Why a Champagne cabinet?
Making champagne is a long process. It takes at least 15 months before bringing it on the market. Famous houses offer a retention period of up to 36 months. For a vintage-type champagne, the incubation time is longer, between 5 and even 6 years. However, once on the market, the champagnes are ready to be consumed.
Champagne increases with age, the aromas begin to intensify, but they need to be stored properly.
Due to light and UV rays, the sapidity of the champagne is degraded. So protect your champagne from any (day)lightning. The light inside the champagne climate cabinet is just to display the bottle for a while.
Too much moist will affect the labels on the bottles. This champagne cabinet has a “lying” function. This is an important function, because the pressure exerted on the bottle allows the cork to remain moist. As a result, the bottles will always be flexible and efficient.
It is also interesting to know that you can find several types of champagne and will elaborate some here underneath :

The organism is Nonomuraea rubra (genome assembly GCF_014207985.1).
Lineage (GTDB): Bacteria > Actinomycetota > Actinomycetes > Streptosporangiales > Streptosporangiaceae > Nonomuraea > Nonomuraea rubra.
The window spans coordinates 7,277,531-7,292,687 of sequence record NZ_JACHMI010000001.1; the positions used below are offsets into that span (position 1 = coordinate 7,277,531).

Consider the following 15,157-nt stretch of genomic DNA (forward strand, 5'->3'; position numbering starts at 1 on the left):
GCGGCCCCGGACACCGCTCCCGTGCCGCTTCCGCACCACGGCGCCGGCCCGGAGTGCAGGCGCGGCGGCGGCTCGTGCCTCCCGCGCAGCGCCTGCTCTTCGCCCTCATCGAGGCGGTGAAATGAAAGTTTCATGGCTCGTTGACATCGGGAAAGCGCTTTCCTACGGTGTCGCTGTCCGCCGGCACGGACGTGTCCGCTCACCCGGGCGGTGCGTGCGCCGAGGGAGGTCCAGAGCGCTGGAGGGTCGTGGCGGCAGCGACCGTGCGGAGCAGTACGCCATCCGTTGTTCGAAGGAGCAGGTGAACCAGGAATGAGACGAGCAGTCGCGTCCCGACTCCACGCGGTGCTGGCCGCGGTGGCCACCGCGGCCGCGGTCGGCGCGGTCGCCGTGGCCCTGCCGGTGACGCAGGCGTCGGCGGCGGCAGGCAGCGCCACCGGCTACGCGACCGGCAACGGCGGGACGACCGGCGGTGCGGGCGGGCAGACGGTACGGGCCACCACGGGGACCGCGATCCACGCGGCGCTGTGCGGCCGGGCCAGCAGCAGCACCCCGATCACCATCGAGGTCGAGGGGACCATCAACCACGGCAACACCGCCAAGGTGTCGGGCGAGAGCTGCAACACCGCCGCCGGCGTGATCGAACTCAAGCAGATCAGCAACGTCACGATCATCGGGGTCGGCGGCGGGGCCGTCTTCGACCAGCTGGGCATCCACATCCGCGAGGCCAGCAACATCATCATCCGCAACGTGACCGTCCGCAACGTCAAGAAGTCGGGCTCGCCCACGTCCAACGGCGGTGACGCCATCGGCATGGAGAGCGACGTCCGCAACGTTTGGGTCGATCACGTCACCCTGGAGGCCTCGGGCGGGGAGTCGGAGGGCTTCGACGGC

Regular champagne (table champagne)
This kind of Champagne is considered an “aged” product. It is consumed during the aperitif at the table. Drinks of this type will accompany poultry, sweetbreads, filet mignon, etc. It is also possible to pair this drink with foie gras and cheeses. The advantage of these products at the table is that they are not too acidic.
The dry and rosé Champagne
Rosé type champagnes do not require a lot of aging time. The products on the market are very nice, but must be consumed within 2 years. They will go well with seafood in particular: crayfish, lobsters, red fruit and soups.
For other categories such as extra-dry, dry, semi-dry and sweet rosés, most are not vintage. Vintage products can be enjoyed with desserts. On average, the sugar level in champagne is 3 g, which is normal. This type of wine is also suitable for spicy dishes.